- Transgender Europe’s Trans Rights Europe Index: We were initially concerned about reaching all parts of the LGBTQIA* communities, in particular people from rural areas and those individuals who are most marginalised. We therefore decided to give particular attention to trans communities by adding the Trans Rights Europe Index on top of the Rainbow Index. We appreciate that some of the factors measured may overlap with the Rainbow Index, but we felt this provided a great opportunity to think through our priorities when it comes to the most marginalised groups in a country.
- Global Index on Legal Recognition of Homosexual Orientation (GILRHO): We decided to drop GILRHO as we felt the Rainbow Index already covered the pertinent topics of the index.
- UCLA Global Acceptance Index: We added the UCLA Global Acceptance Index retrospectively to account for potential discrepancies between the regulatory environment (covered with the Rainbow Index and Trans Rights Europe Index) and social acceptance within a country. The regulatory environment in South Africa made it relatively straightforward for us to advertise our activities and find localities. If we had run our pilot project in a country where legal protection was not granted or social acceptance was very low, we would have faced many additional challenges.
- Organisational reach/local partnerships: We found that our own network of friendly organisations and local partners were crucial to the success of our endeavours. We relied heavily on our partnerships to reach the LGBTQIA* communities and encountered much goodwill along the way. In hindsight, we believe it is the local organisations supporting such a project that make it a success. In Mexico we hugely benefited from FME LGBT+’s standing in the communities, while in South Africa the PLUS. LGBTI+ Business Network was invaluable. In contrast, it was significantly harder to connect in Eastern Europe, where our network is not as strong.
We had hoped to find an all-encompassing formula for our country selection, but it transpired that the complexity and contradictions call for a more nuanced approach. The indicators outlined here continue to provide a rich source of debate on our own values and priorities, often putting one of them in conflict with another. We found the structured process of talking through the different indicators extremely fruitful, and often went back and forth between indicators in an effort to weigh one against the other.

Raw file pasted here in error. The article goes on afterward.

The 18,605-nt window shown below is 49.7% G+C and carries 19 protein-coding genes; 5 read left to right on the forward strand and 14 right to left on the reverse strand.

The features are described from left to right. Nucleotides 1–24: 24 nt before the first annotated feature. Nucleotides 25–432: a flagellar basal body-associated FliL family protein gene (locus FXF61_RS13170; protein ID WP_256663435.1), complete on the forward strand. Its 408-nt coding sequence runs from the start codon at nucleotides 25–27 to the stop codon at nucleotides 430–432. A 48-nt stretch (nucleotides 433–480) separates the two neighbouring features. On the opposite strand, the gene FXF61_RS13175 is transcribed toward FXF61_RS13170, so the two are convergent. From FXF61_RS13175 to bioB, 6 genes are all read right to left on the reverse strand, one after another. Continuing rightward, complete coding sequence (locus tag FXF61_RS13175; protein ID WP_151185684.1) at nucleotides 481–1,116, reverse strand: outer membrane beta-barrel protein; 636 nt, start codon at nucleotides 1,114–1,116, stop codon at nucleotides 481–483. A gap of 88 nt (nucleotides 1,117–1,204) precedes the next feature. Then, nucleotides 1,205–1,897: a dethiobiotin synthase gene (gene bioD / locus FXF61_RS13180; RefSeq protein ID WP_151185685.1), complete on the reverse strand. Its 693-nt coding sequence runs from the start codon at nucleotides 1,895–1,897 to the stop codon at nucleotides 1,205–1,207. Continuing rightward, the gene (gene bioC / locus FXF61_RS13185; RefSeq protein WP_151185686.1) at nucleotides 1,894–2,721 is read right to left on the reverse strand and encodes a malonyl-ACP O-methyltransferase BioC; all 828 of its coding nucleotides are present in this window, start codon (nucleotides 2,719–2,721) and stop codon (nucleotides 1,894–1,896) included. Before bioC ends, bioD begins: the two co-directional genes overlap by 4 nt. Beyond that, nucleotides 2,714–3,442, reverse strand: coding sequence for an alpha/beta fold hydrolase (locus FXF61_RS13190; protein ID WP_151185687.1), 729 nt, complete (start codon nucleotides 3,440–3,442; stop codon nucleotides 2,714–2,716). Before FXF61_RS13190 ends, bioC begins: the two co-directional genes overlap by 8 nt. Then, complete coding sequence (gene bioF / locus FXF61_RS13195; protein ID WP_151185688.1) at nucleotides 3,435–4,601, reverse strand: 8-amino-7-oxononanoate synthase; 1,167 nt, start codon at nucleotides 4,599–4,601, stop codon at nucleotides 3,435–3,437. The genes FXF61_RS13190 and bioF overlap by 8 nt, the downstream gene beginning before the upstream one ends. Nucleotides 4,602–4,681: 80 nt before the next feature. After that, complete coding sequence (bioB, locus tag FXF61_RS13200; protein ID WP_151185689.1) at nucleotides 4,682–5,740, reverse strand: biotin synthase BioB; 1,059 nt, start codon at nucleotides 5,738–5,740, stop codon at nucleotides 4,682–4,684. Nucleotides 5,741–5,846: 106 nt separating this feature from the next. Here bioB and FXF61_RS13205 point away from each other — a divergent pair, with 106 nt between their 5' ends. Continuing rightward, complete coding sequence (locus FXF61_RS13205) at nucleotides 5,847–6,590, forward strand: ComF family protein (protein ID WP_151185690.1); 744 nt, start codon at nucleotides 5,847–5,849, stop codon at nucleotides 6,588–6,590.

The studies in Mexico and Eastern Europe and our pilot programme in South Africa have confirmed that local champions play a critical role in our mission to reach out to people within the communities. It was demonstrated once again that without local insights and trust, often cultivated over years or even decades, initiatives will take significantly longer to come to fruition, as networks and local reach have to be built from scratch. Hence, we remain committed to our local strategy once we have identified a need for queer impact investing.
- World Economic Forum, 5 ways GDP gets it totally wrong as a measure of our success, David Pilling
- World Bank Group, Doing Business 2020 — Comparing Business Regulation in 190 Economies, p.37–38
About Dreilinden gGmbH
Dreilinden is a Hamburg-based foundation dedicated to advancing societal acceptance of gender and sexual diversity. Founded in 2007, Dreilinden has been at the forefront of supporting sexual orientation, gender identity and expression, and sex characteristics with grants and investments. Kindly note that Dreilinden does not accept any grant applications at this time.
About iGravity AG
iGravity is an advisory firm specialising in impact investments and innovative finance solutions. Established in March 2017, the firm’s mission is to connect disruptive ideas, visionary people, institutions and capital to address some of the most pressing social issues. iGravity works within three interlinked verticals: Research & Advisory Services, Investment Solutions and Impact Ventures. Clients include family offices, NGOs, international organisations, asset managers, foundations and governments.